Blogging in the Kidlitosphere

“What is this kidlitosphere?” you may be wondering.  I certainly did the very first time I heard the word.  I read the definition over and over again in my mind to fully comprehend its meaning.  I tried to attach imagery to the word to understand it.  A child reading a book… sitting on the edge of the planet Earth.  No, that looks too much like the cover of The Little Prince, by Antoine de Saint-Exupéry.  I guess I will settle for a bunch of children’s books, both chapter and picture books, swirling around in a tornado-like funnel until the funnel disappears and the books float like clouds… in the kidlitoshpere.

But seriously, the kidlitoshpere is an online community of members interested in children’s literature.  As you can imagine this list includes teachers, librarians, authors, illustrators, and, of course, readers.  And they all bring their unique background and experience to the table.  They blog about their favorite children’s books, their observations on the struggles children have reading, their own struggles reading, ideas for classroom lessons, and the list goes on.  To be honest, I was expecting boring book reviews.  But once I discovered the diverse nature of the environment and the focus on a common interest, I was hooked.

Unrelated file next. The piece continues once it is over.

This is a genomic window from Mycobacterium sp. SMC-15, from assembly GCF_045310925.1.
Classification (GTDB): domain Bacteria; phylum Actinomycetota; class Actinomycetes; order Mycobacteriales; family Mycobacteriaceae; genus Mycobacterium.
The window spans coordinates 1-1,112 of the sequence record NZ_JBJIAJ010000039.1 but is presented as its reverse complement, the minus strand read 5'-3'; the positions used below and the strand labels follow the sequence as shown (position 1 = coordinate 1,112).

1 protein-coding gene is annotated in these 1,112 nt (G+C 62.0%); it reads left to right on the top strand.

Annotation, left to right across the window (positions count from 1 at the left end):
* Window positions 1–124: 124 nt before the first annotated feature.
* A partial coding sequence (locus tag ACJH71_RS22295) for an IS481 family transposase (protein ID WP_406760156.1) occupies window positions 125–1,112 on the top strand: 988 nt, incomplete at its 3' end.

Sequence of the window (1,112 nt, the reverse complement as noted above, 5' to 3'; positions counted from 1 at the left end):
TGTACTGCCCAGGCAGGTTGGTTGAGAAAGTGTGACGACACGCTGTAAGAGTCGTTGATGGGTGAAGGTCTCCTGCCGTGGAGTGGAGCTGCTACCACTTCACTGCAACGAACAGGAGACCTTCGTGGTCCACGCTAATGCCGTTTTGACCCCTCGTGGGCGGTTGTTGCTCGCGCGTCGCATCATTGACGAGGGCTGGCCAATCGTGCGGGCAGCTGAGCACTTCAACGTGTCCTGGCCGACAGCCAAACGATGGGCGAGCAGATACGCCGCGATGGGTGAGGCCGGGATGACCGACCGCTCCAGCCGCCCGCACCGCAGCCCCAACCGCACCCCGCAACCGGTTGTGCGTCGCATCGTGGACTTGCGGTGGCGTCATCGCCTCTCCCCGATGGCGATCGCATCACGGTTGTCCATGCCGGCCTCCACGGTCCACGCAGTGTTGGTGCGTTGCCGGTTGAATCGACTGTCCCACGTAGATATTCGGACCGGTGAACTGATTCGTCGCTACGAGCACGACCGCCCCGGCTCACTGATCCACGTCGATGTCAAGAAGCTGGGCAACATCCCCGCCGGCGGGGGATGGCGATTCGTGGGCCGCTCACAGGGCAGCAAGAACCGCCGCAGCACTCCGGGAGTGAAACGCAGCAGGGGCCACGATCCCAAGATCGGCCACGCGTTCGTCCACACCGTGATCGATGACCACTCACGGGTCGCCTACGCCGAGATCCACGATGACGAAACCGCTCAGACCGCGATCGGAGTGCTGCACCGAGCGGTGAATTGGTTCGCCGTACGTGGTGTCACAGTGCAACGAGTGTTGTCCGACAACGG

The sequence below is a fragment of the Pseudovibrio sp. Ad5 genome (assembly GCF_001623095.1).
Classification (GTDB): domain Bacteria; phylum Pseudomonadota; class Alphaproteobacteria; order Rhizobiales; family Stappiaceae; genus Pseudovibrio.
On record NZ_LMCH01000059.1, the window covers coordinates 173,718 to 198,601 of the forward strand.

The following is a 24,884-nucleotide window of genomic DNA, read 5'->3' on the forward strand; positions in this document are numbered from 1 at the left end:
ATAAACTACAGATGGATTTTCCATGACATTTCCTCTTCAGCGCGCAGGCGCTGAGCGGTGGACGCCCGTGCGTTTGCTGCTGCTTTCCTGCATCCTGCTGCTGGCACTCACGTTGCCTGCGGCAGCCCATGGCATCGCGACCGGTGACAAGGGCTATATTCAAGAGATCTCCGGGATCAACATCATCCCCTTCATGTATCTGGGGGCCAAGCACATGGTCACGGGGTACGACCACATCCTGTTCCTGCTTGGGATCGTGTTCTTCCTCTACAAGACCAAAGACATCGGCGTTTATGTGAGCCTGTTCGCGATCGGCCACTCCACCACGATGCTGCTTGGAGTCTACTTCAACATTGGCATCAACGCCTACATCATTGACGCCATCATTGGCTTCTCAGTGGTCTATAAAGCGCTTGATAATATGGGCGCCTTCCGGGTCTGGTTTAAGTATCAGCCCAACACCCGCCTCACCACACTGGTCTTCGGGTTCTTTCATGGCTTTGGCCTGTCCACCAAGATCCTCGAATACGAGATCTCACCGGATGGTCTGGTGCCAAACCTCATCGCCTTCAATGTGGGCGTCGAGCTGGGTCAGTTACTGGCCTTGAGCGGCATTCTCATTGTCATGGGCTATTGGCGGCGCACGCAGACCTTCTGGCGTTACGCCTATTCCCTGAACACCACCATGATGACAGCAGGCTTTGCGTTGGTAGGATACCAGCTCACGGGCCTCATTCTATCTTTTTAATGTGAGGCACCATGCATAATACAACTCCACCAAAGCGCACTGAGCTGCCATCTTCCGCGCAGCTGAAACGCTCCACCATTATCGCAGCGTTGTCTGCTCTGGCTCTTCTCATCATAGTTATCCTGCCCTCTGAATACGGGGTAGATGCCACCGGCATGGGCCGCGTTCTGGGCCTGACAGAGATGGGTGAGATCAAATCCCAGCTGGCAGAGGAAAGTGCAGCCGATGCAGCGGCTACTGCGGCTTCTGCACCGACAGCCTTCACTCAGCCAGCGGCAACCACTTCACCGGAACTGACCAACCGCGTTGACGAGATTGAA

As a blogger new to the blogging world, I am still stumbling a little… in getting this blog party started!  But I am hopeful it will all come together and become quite a celebration of children’s literature.  Following are a few observations I have made so far.

  • My first discovery is that a blogger must be aware of copy write laws. You are accountable for what you do online.  Fortunately online resources are readily available.  This holds true for plagiarism of written material as well as taking credit for licensed photos, artwork, etc.
  • A good blog breaks up content with white space and photos but there is such a thing as too much. It is more effective to be focused and uncluttered than it is to have a ton of content choices all in front of you at the same time.
  • The use of menus and sidebars offer a solution to organizing your content and providing easy access to it while keeping the page nice and clean.
  • Limit each post to a central idea. Add something personal about your own experiences and relate it to your topic.
  • Include a title to each post that is catchy, descriptive, and not too wordy. Three or four words seem to be pretty effective unless it using a recurring theme like “The Top Ten …” in which you would need three or four more words in the title.
  • Recurring themes offer readers something to anticipate. Anticipation brings followers.  For example, Top Ten Tuesday.
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